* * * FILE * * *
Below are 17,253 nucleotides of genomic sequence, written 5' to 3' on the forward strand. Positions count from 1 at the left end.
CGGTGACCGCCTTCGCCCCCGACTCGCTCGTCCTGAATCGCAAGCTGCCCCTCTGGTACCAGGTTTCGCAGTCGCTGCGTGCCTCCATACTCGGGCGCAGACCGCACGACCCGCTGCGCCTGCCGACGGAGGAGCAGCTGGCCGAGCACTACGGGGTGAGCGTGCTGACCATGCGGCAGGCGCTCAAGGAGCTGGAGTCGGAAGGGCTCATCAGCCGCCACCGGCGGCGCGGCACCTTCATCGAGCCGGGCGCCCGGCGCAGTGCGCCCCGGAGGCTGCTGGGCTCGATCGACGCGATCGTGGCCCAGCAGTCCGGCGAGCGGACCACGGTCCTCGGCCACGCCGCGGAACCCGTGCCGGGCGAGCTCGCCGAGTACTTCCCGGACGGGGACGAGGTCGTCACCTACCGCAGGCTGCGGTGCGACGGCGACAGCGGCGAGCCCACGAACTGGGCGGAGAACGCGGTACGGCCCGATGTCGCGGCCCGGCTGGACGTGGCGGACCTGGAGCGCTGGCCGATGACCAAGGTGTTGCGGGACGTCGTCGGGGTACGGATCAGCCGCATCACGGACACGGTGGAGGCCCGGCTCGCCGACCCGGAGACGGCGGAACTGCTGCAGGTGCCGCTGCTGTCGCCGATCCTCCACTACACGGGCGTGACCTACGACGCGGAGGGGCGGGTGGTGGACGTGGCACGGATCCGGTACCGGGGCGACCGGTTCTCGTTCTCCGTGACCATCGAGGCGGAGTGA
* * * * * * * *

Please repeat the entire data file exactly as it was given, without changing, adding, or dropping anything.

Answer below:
Below are 17,253 nucleotides of genomic sequence, written 5' to 3' on the forward strand. Positions count from 1 at the left end.
CGGTGACCGCCTTCGCCCCCGACTCGCTCGTCCTGAATCGCAAGCTGCCCCTCTGGTACCAGGTTTCGCAGTCGCTGCGTGCCTCCATACTCGGGCGCAGACCGCACGACCCGCTGCGCCTGCCGACGGAGGAGCAGCTGGCCGAGCACTACGGGGTGAGCGTGCTGACCATGCGGCAGGCGCTCAAGGAGCTGGAGTCGGAAGGGCTCATCAGCCGCCACCGGCGGCGCGGCACCTTCATCGAGCCGGGCGCCCGGCGCAGTGCGCCCCGGAGGCTGCTGGGCTCGATCGACGCGATCGTGGCCCAGCAGTCCGGCGAGCGGACCACGGTCCTCGGCCACGCCGCGGAACCCGTGCCGGGCGAGCTCGCCGAGTACTTCCCGGACGGGGACGAGGTCGTCACCTACCGCAGGCTGCGGTGCGACGGCGACAGCGGCGAGCCCACGAACTGGGCGGAGAACGCGGTACGGCCCGATGTCGCGGCCCGGCTGGACGTGGCGGACCTGGAGCGCTGGCCGATGACCAAGGTGTTGCGGGACGTCGTCGGGGTACGGATCAGCCGCATCACGGACACGGTGGAGGCCCGGCTCGCCGACCCGGAGACGGCGGAACTGCTGCAGGTGCCGCTGCTGTCGCCGATCCTCCACTACACGGGCGTGACCTACGACGCGGAGGGGCGGGTGGTGGACGTGGCACGGATCCGGTACCGGGGCGACCGGTTCTCGTTCTCCGTGACCATCGAGGCGGAGTGA